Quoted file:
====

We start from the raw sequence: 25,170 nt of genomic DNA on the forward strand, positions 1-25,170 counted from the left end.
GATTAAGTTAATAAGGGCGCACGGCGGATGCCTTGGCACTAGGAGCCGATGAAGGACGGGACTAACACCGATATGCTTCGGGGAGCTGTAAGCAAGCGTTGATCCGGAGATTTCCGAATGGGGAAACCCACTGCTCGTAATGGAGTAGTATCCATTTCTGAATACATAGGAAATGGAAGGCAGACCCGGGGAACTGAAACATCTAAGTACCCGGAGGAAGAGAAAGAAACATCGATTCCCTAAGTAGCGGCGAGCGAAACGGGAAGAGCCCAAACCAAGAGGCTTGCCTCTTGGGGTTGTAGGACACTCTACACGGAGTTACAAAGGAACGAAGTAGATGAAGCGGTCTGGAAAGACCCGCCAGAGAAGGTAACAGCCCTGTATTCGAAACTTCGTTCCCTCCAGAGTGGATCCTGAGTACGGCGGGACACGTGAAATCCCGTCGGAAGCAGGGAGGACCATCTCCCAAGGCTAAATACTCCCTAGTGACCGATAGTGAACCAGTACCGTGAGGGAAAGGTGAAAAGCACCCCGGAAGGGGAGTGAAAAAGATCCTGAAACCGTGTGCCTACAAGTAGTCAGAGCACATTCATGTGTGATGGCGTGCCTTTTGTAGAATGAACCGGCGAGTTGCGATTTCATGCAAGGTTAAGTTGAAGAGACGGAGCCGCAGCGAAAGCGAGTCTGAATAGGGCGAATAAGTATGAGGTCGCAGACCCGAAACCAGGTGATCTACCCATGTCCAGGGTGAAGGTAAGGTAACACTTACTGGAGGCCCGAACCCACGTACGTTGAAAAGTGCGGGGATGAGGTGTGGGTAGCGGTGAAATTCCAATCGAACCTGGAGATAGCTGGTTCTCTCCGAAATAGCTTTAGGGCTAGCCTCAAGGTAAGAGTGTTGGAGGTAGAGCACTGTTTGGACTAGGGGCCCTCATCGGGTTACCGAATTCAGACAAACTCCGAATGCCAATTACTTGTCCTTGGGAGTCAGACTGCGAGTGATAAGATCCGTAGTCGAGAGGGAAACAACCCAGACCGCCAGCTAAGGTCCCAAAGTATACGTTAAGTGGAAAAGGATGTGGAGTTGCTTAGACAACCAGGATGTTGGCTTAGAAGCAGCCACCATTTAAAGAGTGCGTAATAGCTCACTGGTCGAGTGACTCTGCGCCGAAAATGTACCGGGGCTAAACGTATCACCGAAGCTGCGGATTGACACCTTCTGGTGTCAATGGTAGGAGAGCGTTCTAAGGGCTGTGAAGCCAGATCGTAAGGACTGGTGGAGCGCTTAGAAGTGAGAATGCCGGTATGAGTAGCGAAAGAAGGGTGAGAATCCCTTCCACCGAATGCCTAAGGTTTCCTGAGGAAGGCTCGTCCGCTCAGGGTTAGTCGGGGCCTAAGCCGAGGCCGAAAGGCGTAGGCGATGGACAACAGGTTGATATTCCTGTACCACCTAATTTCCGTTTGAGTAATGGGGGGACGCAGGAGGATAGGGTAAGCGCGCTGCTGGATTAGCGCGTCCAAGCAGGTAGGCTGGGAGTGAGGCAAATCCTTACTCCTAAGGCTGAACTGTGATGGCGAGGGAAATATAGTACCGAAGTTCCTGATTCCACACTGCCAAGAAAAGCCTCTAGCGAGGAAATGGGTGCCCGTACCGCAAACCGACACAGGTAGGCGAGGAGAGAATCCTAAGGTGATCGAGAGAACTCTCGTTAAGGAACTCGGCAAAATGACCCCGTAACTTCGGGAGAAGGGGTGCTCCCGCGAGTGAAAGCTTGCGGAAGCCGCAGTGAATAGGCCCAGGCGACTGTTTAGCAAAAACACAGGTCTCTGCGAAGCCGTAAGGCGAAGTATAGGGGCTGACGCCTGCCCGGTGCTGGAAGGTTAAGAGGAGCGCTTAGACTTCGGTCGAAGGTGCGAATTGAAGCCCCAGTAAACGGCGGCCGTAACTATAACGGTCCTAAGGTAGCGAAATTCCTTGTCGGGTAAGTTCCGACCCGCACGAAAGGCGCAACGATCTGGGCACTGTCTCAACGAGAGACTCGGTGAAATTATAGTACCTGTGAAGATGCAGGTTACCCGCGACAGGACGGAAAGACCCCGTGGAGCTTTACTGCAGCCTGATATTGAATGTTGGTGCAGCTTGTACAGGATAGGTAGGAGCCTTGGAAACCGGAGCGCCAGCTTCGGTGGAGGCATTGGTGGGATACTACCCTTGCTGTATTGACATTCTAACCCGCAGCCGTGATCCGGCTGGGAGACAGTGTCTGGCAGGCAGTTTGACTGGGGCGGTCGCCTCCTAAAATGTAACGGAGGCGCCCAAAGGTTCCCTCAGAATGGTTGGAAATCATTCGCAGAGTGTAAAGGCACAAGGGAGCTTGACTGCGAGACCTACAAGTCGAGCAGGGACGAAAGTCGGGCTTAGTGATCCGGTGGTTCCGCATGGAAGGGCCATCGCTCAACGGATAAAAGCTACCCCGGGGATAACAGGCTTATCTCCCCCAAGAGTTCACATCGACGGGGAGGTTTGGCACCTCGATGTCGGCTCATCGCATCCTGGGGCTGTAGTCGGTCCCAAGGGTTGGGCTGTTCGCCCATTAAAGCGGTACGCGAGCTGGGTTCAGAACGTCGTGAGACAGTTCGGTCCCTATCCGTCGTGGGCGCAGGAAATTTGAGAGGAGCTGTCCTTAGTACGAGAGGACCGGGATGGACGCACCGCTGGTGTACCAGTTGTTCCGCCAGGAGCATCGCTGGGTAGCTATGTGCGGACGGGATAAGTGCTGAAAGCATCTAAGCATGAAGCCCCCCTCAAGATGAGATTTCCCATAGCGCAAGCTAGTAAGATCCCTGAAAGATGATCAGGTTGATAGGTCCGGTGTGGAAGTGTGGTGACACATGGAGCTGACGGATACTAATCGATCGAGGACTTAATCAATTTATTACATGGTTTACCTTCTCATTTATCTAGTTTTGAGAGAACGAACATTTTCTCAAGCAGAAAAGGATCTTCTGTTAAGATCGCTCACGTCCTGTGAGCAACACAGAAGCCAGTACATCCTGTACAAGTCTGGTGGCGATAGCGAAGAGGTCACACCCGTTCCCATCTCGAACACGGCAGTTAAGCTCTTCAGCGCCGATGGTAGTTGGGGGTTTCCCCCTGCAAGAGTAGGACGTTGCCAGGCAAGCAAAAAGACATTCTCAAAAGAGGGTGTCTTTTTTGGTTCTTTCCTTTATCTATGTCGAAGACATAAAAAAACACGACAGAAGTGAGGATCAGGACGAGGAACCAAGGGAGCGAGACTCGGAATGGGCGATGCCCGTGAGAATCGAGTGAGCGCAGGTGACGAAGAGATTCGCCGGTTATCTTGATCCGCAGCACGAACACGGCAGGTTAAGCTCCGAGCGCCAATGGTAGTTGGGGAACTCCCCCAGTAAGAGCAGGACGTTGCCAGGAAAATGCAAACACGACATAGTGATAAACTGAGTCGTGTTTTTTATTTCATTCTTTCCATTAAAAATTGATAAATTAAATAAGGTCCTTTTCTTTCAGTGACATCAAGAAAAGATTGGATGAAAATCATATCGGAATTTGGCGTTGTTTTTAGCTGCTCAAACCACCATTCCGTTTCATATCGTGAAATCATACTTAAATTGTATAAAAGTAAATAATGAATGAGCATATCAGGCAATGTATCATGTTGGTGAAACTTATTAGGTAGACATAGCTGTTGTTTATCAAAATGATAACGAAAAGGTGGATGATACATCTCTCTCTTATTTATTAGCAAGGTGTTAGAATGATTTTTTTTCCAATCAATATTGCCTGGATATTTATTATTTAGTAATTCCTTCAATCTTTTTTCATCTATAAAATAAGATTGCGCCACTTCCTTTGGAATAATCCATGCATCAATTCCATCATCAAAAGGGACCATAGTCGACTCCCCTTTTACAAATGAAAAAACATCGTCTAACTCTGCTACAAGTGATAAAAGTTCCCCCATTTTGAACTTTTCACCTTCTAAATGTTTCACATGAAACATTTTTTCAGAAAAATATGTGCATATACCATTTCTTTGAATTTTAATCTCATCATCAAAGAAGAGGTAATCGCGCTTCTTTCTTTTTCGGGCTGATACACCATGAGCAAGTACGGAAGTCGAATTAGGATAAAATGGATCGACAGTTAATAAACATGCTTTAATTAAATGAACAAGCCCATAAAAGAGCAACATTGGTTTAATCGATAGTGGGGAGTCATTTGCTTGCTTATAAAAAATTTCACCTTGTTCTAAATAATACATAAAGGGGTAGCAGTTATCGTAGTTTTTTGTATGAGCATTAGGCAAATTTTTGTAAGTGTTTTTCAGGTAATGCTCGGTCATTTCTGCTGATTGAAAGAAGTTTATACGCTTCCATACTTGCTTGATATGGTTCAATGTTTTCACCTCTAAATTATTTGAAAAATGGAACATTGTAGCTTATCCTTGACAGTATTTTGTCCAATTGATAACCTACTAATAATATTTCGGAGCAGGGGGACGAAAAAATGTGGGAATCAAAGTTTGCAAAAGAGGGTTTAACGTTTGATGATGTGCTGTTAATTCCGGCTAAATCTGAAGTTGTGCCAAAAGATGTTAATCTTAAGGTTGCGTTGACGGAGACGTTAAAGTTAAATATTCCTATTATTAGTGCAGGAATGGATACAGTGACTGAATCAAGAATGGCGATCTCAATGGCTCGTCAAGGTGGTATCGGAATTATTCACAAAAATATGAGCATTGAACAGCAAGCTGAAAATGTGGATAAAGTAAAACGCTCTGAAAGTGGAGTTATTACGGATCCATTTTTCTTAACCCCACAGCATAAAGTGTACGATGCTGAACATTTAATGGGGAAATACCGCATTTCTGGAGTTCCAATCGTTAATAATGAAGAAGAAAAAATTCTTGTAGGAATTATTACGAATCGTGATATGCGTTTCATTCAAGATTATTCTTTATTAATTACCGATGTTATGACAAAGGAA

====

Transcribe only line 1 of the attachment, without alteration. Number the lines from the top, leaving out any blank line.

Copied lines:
We start from the raw sequence: 25,170 nt of genomic DNA on the forward strand, positions 1-25,170 counted from the left end.